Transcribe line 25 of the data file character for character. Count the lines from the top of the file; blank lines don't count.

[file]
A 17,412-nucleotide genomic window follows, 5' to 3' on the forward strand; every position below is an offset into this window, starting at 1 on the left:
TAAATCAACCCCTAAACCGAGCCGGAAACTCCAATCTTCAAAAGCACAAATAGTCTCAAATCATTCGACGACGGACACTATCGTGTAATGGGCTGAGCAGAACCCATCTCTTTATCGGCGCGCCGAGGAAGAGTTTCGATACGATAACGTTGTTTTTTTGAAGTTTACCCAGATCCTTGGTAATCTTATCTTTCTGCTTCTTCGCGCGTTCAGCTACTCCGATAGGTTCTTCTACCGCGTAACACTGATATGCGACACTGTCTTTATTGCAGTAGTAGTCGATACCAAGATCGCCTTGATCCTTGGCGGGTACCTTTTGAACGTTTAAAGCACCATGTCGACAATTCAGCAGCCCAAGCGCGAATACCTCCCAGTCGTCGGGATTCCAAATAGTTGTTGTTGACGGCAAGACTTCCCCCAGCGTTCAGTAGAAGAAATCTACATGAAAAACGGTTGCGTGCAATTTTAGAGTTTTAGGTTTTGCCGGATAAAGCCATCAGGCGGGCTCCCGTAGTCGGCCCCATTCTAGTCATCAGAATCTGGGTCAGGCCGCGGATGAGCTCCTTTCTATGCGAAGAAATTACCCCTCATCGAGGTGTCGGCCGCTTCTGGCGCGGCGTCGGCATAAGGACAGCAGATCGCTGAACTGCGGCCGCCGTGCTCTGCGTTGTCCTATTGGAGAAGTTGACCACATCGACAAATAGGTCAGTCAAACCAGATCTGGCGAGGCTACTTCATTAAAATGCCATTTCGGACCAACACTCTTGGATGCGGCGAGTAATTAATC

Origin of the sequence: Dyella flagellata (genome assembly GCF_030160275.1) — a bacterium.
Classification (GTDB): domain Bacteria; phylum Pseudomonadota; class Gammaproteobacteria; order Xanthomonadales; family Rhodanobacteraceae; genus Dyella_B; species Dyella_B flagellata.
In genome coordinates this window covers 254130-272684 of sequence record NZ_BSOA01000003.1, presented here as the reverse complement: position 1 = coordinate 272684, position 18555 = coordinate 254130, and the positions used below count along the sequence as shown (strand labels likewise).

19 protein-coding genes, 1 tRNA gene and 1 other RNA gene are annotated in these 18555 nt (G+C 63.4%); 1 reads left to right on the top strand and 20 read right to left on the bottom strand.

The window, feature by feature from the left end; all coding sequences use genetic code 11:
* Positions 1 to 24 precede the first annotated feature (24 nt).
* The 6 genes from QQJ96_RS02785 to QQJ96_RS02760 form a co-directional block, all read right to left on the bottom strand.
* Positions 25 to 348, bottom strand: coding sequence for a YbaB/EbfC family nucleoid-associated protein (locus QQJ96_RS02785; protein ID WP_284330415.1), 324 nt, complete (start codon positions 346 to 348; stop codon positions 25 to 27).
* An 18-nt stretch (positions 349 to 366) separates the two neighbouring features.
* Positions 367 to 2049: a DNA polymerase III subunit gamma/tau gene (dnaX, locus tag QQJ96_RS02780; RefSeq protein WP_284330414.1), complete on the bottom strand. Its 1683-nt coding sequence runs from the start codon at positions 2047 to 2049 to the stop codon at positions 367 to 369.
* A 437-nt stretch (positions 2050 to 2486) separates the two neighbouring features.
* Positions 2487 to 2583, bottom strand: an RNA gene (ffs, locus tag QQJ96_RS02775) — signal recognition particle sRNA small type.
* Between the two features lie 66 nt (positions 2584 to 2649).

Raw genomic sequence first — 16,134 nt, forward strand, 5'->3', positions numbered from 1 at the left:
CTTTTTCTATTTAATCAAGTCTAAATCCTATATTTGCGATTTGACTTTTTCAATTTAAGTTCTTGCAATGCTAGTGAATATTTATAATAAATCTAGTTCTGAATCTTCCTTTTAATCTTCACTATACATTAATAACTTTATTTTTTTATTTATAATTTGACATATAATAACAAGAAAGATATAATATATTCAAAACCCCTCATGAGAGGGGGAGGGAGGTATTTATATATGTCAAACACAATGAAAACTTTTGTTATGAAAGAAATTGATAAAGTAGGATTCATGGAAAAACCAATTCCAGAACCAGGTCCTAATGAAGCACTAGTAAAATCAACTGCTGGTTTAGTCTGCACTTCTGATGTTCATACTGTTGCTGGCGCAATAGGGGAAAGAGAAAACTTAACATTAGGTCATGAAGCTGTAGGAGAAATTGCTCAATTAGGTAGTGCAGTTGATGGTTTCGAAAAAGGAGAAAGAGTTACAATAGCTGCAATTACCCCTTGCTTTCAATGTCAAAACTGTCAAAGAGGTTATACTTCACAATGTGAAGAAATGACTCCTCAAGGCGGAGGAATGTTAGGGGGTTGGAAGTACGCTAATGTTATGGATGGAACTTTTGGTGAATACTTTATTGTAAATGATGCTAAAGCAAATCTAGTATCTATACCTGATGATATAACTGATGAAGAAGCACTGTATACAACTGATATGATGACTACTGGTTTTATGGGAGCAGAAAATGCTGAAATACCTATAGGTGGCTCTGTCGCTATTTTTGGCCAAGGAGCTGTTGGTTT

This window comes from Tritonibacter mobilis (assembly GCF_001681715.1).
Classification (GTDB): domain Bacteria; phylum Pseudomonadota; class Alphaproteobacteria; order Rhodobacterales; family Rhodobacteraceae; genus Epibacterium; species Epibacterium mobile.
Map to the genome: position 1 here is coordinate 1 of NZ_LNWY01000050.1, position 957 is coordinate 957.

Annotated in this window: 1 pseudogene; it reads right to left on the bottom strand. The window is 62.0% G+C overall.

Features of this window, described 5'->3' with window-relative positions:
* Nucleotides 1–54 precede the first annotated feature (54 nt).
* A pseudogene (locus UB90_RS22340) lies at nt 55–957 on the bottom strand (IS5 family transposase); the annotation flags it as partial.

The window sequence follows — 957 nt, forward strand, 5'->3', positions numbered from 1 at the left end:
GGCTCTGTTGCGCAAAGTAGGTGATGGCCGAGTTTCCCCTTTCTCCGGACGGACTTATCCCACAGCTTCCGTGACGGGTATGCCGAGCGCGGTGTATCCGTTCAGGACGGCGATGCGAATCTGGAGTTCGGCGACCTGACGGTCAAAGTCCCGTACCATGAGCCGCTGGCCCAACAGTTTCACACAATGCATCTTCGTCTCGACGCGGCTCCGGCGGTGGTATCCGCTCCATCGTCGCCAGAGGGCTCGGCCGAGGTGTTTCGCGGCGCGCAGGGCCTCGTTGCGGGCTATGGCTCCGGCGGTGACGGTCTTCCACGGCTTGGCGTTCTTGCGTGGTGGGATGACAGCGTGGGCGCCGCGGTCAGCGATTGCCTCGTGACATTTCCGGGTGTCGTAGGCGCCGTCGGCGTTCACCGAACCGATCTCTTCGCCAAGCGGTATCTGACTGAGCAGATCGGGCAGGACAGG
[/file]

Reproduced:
The window sequence follows — 957 nt, forward strand, 5'->3', positions numbered from 1 at the left end: